Rivka Levy said he came across a couple of very interesting experiments, designed to test whether prayer actually ‘worked’, when it came to healing illnesses and other health issues.
In the first experiment, researchers at the Spindrift research lab in Oregon used an alcohol rinse to half-kill a mould culture they were growing.
Then, they put a string down the middle of the culture dish, and asked half their volunteers to pray in a ‘directed’ way for side A of the mould, (ie, requesting a specific outcome) and the other volunteers to pray in a ‘nondirected’ way for Side B, (ie, simply requesting whatever outcome would be best, without specifying it.)
Nothing much happened on Side A, but the mould on Side B, started multiplying at a rate of knots, and quickly sprang back to life.
In repeated experiments, the Spindrift researchers found that: “prayer works, and that both methods are effective. But… the nondirected technique appeared quantitatively more effective, frequently yielding results that were twice as great, or more, when compared to the directed approach”(emphasis mine).
The second experiment was conducted at the University of Redlands in 1951.
A group of 45 volunteers with a range of physical and mental issues were divided into three groups, of 15 people each. The first was called: ‘Just-Plain-Psychology’; the second: ‘Just-Plain-Prayer’; and the last group was called: ‘Prayer Therapy Group’.
In the first group, no-one mentioned religion or prayer, it was just straight-up psychotherapy, as the patients in this group had indicated they wanted.
In the second group, no-one mentioned therapy. It consisted of a bunch of ‘true believers’ who already thought they knew how to pray, and that prayer was all they needed to get well. This group spent every night for 9 months praying that God would cure them of their specific illness, or emotional problem (emphasis mine).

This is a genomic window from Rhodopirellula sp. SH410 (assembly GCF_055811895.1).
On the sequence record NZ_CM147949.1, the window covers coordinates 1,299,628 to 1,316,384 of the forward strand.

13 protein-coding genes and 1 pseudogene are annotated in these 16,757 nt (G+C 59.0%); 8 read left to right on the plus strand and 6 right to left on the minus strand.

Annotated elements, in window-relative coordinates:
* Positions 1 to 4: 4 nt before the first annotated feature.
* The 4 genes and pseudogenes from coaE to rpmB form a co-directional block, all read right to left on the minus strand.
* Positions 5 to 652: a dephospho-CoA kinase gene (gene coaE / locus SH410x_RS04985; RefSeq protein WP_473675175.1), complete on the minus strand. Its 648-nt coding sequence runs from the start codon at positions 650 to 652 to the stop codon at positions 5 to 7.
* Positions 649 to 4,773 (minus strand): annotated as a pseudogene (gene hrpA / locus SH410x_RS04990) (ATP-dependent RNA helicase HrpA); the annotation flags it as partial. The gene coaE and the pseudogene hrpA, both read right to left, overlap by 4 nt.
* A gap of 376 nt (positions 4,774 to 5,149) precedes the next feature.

The last group combined two-hour weekly prayer sessions with psychological testing. Each week, participants in this group got an envelope telling them about a negative aspect of their personality that the therapists had identified, and asked them to pray on eliminating it.
After nine months, the results of the experiment were as follows:
Just Therapy Group: 65% improvement.
Just Prayer Group: No improvement.
Prayer and Psychological Testing: 72% improvement.
These results puzzled and even disturbed many ‘religious’ people at the time – but I’ll explain why really, they make perfect sense.
The first thing to remember is that you can’t force God to give you exactly what you want. That’s why non-directed prayer – where you pray for your general good, as opposed to a specific outcome – is far more effective than asking for something concrete.
The second thing to remember is that God only sends us our illnesses as a wake-up call, to get us to change, or fix, something in ourselves, lives, relationships or beliefs.
Groups I and III were actively working on themselves, albeit in different ways, and were making changes in response to their illness or issue.
By contrast, Group 2 weren’t working on anything, or apparently willing to change anything – so to a man (or woman… ), their illnesses and issues remained the same at the end of the nine months, as they had been at the beginning.
In addition, this group was praying specifically for God to take away their illness or issue (which is ‘directed’ prayer), as opposed to asking God to do whatever was best for them (‘non-directed prayer‘).
So what can you learn from all these scientific experiments about what really works, when it comes to praying for your health and wellness? Let’s try to sum it up:
1) Don’t ask God to ‘take away’ your specific health problem (‘directed’ prayer); instead, ask God to do whatever’s best for you (‘non-directed’ prayer);
2) Be prepared to change something in yourself or your life if you want to get well – because the illness is only coming to give you a message. Once you get the message – and act on it – 9 times out of 10, the physical and / or emotional illness will vanish by itself.
3) Prayer really works – and its success rate is often much greater than more conventional therapeutic techniques and approaches.
But only once you really know how to do it properly.